In the year under review, the Ombudsman was presented with several similar cases, which were also reported in the consumer press. The customer stated that he had never disclosed his card data to anyone during the period in question and could not understand how someone could initiate a transaction without these data. He was of the opinion that he had fulfilled all his contractual duties of care. The card terms and conditions provided for this case that the issuer would compensate the customer for any damage resulting from misuse of the card.
The card issuer’s reply to the customer showed that it had to be assumed that the card had been used fraudulently by third parties. The third parties had probably played through a large number of card data with the help of a computer. The transaction desired by the fraudsters was then virtually stuck on the customer’s card. The card issuer invoked the fact that the customer had not complied with the complaint period from the transaction date and pointed out that the charges could be monitored with a free app and the card or certain functions could be deactivated when not in use. He therefore refused to compensate the customer.
The Ombudsman had to address the card issuer in clear terms in these cases. In his view, the question arose as to whether the damage could have been prevented if the customer had behaved in accordance with the issuer’s ideas. Invoking duties of care whose non-compliance in a specific case has no influence on the occurrence of the damage seems formalistic and unjustified. He therefore asked the publisher whether, in his opinion, it would have been possible to reverse the charge at all within the framework of a chargeback procedure if the customer had reported in time.
Irrespective of this, the Ombudsman found it unrealistic to expect a customer to check for any transactions on a prepaid card that he had never used and that was in his safekeeping. The customer does not have to expect transactions in such a situation. In the Ombudsman’s view, he may rely on the systems of this card product, which is advertised as a secure means of travel payment, to reliably prevent a charge for such transactions. He therefore found the argument that the customer had breached a duty to check and complain questionable. According to the Ombudsman’s understanding, an obligation to check and complain only exists in relation to an order execution reported by the financial institution. If the client does not place an order and does not receive a transaction overview from the financial institution, in his view there cannot be a duty to check that triggers a deadline. The obligation to check on an app whether transactions have been recorded despite not using the card would therefore have to be at least explicitly contractually agreed, which was not the case here.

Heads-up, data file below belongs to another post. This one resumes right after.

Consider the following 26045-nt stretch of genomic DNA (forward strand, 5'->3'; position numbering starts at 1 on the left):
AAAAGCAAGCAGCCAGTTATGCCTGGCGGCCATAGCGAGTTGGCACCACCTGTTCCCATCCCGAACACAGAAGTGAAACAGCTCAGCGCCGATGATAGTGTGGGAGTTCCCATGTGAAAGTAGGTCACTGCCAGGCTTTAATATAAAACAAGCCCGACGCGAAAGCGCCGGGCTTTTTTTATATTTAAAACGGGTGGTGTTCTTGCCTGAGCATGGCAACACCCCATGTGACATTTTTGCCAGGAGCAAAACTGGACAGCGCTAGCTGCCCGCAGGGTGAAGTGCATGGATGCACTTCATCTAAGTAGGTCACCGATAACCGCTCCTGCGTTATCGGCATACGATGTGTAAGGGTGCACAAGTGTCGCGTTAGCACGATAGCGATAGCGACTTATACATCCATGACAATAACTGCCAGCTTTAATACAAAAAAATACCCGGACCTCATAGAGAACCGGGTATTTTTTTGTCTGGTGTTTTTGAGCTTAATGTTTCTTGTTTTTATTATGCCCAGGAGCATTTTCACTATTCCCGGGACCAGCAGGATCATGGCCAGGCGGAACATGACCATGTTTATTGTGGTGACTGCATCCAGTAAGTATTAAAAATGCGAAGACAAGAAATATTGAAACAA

Furthermore, according to the Ombudsman’s understanding, fraud possibilities caused by system technology cannot in principle be blamed on the customer. These fall within the risk sphere of the card issuer, as the corresponding risks cannot be influenced or controlled by the customer. Since the customer had never passed on his card data, their use, which was apparently attributable to a computer-generated coincidence, could not in principle be attributed to him.
For these reasons, the Ombudsman considered the passing on of the damage to the customer to be unjustified. In its statement, the card issuer pointed out once again that the customer had missed the deadline for making a complaint and that there was therefore no longer any possibility of a chargeback via the credit card organisation’s network, as the latter was also bound by deadlines. Only in this procedure could it be reliably determined whether the transactions were fraudulent. This was not already the case because the transactions were unusual for the customer. The card issuer nevertheless compensated the customer in full and described this as a goodwill solution to maintain the good customer relationship.
The Ombudsman consequently closed the case. The card issuer then refused to pay the handling fee for the case, which was charged at a minimal level. It was eventually persuaded that it owed the fee because of its participation in the ombudsman scheme.
Recently, the Ombudsman found that the issuer had changed the card terms and conditions. Customers are now obliged to check their card account regularly, but at least every 30 days, on the card issuer’s app or website. If they fail to do so, this constitutes a breach of due diligence according to the card issuer and compensation is not payable. The Ombudsman has not yet received any cases in which the issuer has invoked this clause. However, it does not address all the concerns that the Ombudsman raised in relation to this case.